I love the strong connection between water and vegetation in the fountains in Bali. Almost every time a water element is present there are plants flourishing nearby. Often times, in the United States I feel that we forget to include (or intentionally exclude) plants in large scale water feature designs.

July 15, 2012 0
See more: fountains, landscape & garden, on the road, water

Our smart irrigation system

My new favorite party trick is to pull out my iPhone, and use it to turn on the irrigation for my new lemon tree. The crazy thing is that I can do this even if I am 5000 miles from home. Admittedly I am kind of showing off, because the irrigation schedule is automated, and I don’t need to fuss with it. The tree is already getting all the water it needs.

We run a Smart Home automation system in our 1907 Craftsman. Meaning that we can control and program most of the lights, switches, locks, fans, heating, video cameras, security systems, cooling, weather station(!), etc. remotely. My geeky network engineer husband is responsible for getting us into the world of home automation. We started with light switches about 4 years ago and slowly added more automation to the house and other buildings on the property. So when we decided to redo the landscape in the front yard we knew we should add the irrigation to our Smart Home system.

The drip irrigation valves we used are DIG Irrigation DM075 Automatic Valve Assembly for Drip System.  They are discontinues at Home Depot, but you can buy them online at Smart Home and Amazon. They are pretty cheap (approx. $25.00 each) and we have had good luck with them. The green irrigation boxes (that protect the valves) are from Home Depot.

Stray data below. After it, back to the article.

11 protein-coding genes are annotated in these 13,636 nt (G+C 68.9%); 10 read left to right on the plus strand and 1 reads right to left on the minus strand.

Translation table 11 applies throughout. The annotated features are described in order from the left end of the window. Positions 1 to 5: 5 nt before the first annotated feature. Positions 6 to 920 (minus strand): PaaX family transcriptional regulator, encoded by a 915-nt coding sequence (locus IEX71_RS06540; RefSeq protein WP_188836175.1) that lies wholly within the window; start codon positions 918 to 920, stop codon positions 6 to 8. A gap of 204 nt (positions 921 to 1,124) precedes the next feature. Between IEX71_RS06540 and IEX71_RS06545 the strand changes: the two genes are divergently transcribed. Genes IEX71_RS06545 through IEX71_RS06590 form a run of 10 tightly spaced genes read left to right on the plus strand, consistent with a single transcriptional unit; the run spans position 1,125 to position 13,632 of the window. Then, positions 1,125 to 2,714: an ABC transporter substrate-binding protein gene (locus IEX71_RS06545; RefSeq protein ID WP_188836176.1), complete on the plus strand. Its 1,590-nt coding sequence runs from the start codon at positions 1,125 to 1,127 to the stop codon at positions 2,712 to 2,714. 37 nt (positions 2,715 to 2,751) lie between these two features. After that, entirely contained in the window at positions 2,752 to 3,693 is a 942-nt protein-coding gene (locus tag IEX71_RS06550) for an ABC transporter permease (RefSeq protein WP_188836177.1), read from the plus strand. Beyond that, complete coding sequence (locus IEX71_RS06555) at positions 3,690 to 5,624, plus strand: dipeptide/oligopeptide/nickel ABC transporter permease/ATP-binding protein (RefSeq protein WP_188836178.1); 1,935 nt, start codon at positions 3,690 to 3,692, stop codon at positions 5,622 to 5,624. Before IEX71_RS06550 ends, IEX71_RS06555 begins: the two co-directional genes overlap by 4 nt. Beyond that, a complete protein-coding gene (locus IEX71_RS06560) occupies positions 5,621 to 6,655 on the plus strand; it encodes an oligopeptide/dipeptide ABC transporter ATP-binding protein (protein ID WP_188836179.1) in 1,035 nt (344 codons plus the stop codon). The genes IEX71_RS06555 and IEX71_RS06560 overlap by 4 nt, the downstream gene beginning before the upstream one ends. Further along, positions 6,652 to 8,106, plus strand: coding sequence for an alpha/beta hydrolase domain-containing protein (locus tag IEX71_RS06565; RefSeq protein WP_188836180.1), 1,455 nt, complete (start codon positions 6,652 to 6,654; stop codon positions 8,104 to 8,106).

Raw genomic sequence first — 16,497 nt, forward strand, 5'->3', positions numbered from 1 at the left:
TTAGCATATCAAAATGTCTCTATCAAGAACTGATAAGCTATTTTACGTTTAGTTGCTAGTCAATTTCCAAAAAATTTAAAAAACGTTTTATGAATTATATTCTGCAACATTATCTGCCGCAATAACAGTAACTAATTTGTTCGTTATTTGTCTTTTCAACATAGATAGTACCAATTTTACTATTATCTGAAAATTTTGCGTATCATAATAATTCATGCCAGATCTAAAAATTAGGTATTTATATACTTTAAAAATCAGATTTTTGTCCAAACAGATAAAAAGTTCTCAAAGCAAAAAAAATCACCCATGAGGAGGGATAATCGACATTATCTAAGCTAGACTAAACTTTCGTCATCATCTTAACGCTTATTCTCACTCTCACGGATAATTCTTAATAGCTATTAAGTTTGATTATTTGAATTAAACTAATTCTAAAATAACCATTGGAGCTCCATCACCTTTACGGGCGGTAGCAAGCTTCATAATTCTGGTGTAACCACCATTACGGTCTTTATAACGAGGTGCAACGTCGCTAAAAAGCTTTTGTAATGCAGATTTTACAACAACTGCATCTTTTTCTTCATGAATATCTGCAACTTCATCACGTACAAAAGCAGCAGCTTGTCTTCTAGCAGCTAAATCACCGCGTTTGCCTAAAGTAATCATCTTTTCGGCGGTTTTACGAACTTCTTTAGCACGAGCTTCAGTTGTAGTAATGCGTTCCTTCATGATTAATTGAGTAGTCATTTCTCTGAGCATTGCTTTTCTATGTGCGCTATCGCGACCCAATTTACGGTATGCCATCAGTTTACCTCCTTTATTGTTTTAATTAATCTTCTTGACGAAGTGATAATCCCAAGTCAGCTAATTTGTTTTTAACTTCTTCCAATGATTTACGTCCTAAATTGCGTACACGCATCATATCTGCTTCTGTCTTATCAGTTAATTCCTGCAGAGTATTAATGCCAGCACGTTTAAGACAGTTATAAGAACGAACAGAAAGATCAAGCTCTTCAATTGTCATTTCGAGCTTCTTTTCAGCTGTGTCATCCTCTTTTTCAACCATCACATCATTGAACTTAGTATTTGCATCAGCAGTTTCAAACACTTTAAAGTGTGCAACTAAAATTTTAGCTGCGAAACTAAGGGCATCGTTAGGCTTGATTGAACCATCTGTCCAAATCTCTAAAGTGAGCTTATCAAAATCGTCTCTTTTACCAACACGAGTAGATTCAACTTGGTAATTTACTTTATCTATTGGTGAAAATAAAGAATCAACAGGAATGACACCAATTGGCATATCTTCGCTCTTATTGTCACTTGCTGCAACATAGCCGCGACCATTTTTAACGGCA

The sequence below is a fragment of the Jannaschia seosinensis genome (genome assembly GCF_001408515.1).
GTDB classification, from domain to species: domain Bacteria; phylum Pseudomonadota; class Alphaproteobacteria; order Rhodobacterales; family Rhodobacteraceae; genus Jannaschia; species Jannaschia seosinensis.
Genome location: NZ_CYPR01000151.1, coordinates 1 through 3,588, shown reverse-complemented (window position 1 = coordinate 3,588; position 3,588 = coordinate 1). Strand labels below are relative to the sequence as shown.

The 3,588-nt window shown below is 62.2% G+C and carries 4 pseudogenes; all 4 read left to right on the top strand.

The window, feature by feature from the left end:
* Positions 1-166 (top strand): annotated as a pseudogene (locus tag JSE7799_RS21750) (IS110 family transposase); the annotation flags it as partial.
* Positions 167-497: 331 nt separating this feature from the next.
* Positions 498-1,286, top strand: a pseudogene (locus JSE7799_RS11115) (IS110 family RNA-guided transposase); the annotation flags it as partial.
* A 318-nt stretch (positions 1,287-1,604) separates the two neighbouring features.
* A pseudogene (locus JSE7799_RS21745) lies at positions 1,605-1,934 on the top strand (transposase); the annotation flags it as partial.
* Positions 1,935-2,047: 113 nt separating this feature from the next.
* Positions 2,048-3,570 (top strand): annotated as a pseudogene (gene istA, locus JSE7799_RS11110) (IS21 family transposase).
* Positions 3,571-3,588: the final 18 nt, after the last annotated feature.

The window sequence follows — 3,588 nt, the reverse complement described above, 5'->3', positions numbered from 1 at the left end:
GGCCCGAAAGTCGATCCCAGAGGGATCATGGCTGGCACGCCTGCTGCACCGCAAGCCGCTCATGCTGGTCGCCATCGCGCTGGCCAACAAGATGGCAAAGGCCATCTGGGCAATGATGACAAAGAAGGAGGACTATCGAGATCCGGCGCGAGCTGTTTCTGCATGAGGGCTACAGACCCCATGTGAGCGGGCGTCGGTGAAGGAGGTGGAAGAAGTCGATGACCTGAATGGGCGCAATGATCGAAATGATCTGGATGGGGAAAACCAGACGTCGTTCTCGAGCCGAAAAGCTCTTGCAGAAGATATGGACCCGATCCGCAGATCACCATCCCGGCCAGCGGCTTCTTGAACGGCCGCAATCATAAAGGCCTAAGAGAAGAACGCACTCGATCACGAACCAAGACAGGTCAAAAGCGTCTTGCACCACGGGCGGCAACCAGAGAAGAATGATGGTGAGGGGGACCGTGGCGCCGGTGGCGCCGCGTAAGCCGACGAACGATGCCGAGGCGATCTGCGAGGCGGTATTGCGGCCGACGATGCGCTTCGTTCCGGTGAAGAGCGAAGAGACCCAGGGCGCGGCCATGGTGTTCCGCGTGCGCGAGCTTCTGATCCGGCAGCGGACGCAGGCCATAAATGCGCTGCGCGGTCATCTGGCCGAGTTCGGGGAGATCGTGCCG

The (4) valves (above) control my fruit trees, shrubs, raised beds (with edibles) in the west side of my front yard. + Soon I hope to have one of them controlling the drip on my (6) hanging baskets on the porch.

This irrigation box (above) is in my pumpkin/squash patch that I call the “farm”. One valve controls water in the farm and a second controls shrubs on the lower terrace.

For now (2) additional pipes are capped off (white caps in photo above). Eventually they will be used to run drip under my small lawn. But we are not going to replace the lawn until all the other major construction is finished. It seemed like it would be a good idea to run the extra copper pipes now, so that we would have some expansion room when we need it.

Here is Jonathan (my husband) helping me test and adjust the new irrigation system.